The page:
Should there be a way out?

Yes, I think we are at a pivotal moment. I think our grandkids will speak poorly of us for failing (a second time) on voting rights, then leaning into ‘incremental’ reforms with an iffy track record.

2 thoughts on “The parties’ asymmetric problems and the difficulty of electoral reform”

  1. I think the main point of this post is extremely important, but should be stated more directly. It’s important to clarify why the best solution for both wings of the Democratic Party is to split into two (or more?) better disciplined parties but the best solution for both (all?) wings of the Republican Party (defining “Republican Party” very broadly — see below) is to loosen party control of nominations without engendering splits. A large part of the answer is that, for the Democrats, a split enabled by PR would be accompanied by electoral success more in line with their combined vote share, while, for the Republicans, a split enabled by PR would reduce their combined vote share. This point implicit in your own comments (the Democrats’ problem is that their constituencies are “packed” into urban districts). It should be front and center.

    You’re right that the Democrats have plenty of self-interested motivation to support PR. It’s revealing (and discouraging) that so few of the them do. But the situation in which the Republicans find themselves is less clear-cut. You refer to the folks who have reason to support party-weakening “reforms” like Top-X as never-Trump Republicans. But there aren’t all that many of them — certainly not enough to cause the Republican Party to pursue any kind of electoral reform. They should be discussed together with the self-described “independents”, many of whom would be Rockefeller/Scranton Republicans if the GOP hadn’t been taken over by an amalgam of religious fundamentalists and right-wing populists with insufficient sensitivity to the interests of business owners. (Yes, I’m oversimplifying.) The backers of Top-X — the reform that appears to be in their interest because it loosens control of nominations by party organizations without motivating formal splits — mostly don’t describe themselves as Republicans (Schwarzenegger and Maldonado in California are exceptions). So your analysis might be more cohesive if it described a constellation of forces larger than the Republican Party as an organization.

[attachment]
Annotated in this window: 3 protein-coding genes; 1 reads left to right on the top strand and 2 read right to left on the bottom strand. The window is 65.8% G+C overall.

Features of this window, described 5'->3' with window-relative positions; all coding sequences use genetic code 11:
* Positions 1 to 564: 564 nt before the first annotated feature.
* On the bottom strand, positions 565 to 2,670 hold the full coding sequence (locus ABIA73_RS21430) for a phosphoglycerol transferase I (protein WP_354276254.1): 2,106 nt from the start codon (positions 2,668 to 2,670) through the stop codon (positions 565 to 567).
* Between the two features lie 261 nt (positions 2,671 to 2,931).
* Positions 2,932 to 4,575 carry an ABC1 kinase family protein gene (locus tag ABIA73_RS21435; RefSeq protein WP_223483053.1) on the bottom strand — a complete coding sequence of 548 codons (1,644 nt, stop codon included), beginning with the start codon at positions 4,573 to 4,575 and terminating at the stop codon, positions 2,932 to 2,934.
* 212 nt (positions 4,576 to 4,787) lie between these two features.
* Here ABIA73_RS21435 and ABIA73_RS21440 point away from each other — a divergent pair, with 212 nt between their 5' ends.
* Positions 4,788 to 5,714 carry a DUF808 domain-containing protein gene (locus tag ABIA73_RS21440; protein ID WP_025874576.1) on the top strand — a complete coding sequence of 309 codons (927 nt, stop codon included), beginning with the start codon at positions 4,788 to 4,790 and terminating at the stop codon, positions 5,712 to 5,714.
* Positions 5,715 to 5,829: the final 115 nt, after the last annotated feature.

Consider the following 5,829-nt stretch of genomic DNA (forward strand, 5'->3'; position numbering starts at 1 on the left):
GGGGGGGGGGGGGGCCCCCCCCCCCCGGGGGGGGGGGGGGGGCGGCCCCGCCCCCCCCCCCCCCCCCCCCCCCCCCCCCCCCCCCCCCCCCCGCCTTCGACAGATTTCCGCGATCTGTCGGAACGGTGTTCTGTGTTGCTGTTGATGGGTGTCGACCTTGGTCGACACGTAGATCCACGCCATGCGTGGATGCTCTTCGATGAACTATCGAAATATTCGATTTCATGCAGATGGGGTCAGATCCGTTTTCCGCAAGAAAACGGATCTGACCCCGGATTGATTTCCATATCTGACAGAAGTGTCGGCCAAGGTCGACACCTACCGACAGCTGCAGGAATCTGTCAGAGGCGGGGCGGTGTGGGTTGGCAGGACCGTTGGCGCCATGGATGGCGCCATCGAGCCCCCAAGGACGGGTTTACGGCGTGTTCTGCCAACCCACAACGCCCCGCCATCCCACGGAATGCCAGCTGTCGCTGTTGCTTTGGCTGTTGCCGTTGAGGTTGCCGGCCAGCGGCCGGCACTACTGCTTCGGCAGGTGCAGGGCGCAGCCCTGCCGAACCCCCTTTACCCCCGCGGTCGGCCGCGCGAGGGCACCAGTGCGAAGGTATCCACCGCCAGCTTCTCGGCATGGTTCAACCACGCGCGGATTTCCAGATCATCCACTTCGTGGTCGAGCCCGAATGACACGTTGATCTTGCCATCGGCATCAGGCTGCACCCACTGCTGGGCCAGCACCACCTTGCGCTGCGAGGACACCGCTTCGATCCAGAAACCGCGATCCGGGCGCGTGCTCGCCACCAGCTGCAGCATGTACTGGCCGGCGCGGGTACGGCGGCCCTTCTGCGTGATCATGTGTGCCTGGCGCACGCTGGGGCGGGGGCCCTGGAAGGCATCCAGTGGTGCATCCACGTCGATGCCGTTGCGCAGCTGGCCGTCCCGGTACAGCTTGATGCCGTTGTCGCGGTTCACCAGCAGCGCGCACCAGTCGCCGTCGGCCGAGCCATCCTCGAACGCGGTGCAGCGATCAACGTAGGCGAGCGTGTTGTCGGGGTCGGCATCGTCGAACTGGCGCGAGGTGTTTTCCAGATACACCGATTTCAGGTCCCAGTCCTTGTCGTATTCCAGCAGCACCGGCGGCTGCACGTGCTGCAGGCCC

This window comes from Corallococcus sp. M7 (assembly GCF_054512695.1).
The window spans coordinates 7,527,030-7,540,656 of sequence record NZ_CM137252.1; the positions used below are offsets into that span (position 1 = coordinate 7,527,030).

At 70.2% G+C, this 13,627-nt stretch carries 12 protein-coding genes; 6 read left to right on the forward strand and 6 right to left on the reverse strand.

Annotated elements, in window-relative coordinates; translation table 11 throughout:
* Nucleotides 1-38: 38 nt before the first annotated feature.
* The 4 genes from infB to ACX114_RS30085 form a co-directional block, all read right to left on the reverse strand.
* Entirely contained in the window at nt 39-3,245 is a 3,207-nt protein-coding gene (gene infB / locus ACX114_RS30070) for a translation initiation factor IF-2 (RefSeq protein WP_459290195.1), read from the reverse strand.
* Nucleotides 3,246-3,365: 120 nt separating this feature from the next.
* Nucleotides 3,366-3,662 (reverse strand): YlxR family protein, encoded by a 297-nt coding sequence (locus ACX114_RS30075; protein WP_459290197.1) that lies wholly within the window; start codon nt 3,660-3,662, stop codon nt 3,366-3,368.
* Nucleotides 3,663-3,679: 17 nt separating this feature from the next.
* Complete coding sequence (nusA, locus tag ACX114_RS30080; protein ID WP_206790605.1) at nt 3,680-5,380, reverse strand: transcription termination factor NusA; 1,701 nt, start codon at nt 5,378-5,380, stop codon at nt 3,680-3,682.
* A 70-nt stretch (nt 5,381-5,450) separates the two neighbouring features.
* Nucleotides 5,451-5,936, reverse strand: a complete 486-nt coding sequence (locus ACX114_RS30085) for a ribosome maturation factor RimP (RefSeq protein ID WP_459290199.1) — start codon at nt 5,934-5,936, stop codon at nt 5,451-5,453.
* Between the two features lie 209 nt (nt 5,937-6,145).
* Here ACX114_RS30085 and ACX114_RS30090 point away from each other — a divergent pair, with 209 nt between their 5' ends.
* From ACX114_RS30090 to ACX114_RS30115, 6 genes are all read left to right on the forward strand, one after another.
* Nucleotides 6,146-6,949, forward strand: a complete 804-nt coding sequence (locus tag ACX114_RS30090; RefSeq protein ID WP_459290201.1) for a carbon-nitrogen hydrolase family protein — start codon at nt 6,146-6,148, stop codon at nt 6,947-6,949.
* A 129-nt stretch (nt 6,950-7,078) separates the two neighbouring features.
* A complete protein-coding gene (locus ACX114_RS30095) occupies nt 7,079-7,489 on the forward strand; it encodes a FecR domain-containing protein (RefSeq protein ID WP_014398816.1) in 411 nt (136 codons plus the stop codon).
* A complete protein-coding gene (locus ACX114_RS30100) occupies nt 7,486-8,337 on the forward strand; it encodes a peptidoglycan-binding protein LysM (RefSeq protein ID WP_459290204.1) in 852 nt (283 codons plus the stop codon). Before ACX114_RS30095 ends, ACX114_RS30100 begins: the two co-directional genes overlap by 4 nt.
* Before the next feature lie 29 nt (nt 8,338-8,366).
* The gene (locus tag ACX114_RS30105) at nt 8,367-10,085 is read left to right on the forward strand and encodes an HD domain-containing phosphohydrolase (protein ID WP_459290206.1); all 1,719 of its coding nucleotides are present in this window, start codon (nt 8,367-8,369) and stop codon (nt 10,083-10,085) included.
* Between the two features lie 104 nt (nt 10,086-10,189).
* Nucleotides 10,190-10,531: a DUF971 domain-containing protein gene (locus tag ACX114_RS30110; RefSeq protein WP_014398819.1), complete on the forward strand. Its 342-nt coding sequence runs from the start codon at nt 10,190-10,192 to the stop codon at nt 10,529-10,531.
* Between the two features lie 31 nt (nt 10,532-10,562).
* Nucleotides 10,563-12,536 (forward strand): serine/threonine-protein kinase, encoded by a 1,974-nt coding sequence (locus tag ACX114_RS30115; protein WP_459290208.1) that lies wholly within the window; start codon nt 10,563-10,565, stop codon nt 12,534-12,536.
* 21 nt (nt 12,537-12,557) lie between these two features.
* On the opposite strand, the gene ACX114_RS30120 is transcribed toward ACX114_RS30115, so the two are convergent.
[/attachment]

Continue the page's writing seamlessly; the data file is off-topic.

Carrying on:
2. Guardian columnist Polly Toynbee makes a related argument about the UK in this article.

    Fear that backing proportional representation could lose Labour the election is a genuine enough reason for concern. The disgraceful reason why a minority in the party, comprising tribal dinosaurs, reject it, however, is that it means Labour, too, would never win alone again, losing seats to the Greens and any new socialist party that may emerge. Since Labour rarely wins anyway, that’s a very bad reason. What matters is that progressives can coalesce to keep out the kind of right that has brought us to this crisis. A progressive coalition of well-defined parties commanding influence in government according to their strength would secure a progressive future. Letting extreme Tories win mostly is a rotten price for preserving the old Labour party.

    The circumstances are of course very different; the UK already has multiple parties arrayed against the Conservatives. And Toynbee is arguing from a specific policy perspective. But I think there’s a parallel.

Leave a Reply

Your email address will not be published. Required fields are marked *

This site uses Akismet to reduce spam. Learn how your comment data is processed.